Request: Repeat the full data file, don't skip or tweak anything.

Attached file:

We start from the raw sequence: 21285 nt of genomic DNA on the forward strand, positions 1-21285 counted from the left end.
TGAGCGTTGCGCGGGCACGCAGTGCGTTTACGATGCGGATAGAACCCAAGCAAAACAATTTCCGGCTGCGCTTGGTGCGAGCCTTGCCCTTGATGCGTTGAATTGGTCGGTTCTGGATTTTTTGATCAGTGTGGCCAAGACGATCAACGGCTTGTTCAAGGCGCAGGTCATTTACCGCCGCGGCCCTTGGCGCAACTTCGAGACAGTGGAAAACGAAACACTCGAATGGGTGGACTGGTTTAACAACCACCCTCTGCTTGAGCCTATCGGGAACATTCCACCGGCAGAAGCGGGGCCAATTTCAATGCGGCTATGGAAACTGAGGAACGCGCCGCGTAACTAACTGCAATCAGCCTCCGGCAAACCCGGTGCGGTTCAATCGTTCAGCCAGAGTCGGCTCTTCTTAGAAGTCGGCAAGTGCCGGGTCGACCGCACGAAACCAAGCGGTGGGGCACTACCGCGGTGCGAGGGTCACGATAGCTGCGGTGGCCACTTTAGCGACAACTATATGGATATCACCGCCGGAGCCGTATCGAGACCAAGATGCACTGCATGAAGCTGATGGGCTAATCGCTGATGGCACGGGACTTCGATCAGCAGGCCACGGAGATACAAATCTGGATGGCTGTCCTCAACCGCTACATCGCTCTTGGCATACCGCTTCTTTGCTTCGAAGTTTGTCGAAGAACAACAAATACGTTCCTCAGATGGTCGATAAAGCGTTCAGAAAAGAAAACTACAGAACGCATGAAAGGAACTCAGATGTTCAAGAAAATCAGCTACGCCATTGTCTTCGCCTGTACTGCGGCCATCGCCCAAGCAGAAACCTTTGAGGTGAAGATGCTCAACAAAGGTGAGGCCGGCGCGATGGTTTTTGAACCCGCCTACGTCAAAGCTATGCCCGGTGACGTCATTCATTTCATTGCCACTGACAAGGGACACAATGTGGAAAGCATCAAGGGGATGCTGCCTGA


We start from the raw sequence: 21285 nt of genomic DNA on the forward strand, positions 1-21285 counted from the left end.
TGAGCGTTGCGCGGGCACGCAGTGCGTTTACGATGCGGATAGAACCCAAGCAAAACAATTTCCGGCTGCGCTTGGTGCGAGCCTTGCCCTTGATGCGTTGAATTGGTCGGTTCTGGATTTTTTGATCAGTGTGGCCAAGACGATCAACGGCTTGTTCAAGGCGCAGGTCATTTACCGCCGCGGCCCTTGGCGCAACTTCGAGACAGTGGAAAACGAAACACTCGAATGGGTGGACTGGTTTAACAACCACCCTCTGCTTGAGCCTATCGGGAACATTCCACCGGCAGAAGCGGGGCCAATTTCAATGCGGCTATGGAAACTGAGGAACGCGCCGCGTAACTAACTGCAATCAGCCTCCGGCAAACCCGGTGCGGTTCAATCGTTCAGCCAGAGTCGGCTCTTCTTAGAAGTCGGCAAGTGCCGGGTCGACCGCACGAAACCAAGCGGTGGGGCACTACCGCGGTGCGAGGGTCACGATAGCTGCGGTGGCCACTTTAGCGACAACTATATGGATATCACCGCCGGAGCCGTATCGAGACCAAGATGCACTGCATGAAGCTGATGGGCTAATCGCTGATGGCACGGGACTTCGATCAGCAGGCCACGGAGATACAAATCTGGATGGCTGTCCTCAACCGCTACATCGCTCTTGGCATACCGCTTCTTTGCTTCGAAGTTTGTCGAAGAACAACAAATACGTTCCTCAGATGGTCGATAAAGCGTTCAGAAAAGAAAACTACAGAACGCATGAAAGGAACTCAGATGTTCAAGAAAATCAGCTACGCCATTGTCTTCGCCTGTACTGCGGCCATCGCCCAAGCAGAAACCTTTGAGGTGAAGATGCTCAACAAAGGTGAGGCCGGCGCGATGGTTTTTGAACCCGCCTACGTCAAAGCTATGCCCGGTGACGTCATTCATTTCATTGCCACTGACAAGGGACACAATGTGGAAAGCATCAAGGGGATGCTGCCTGA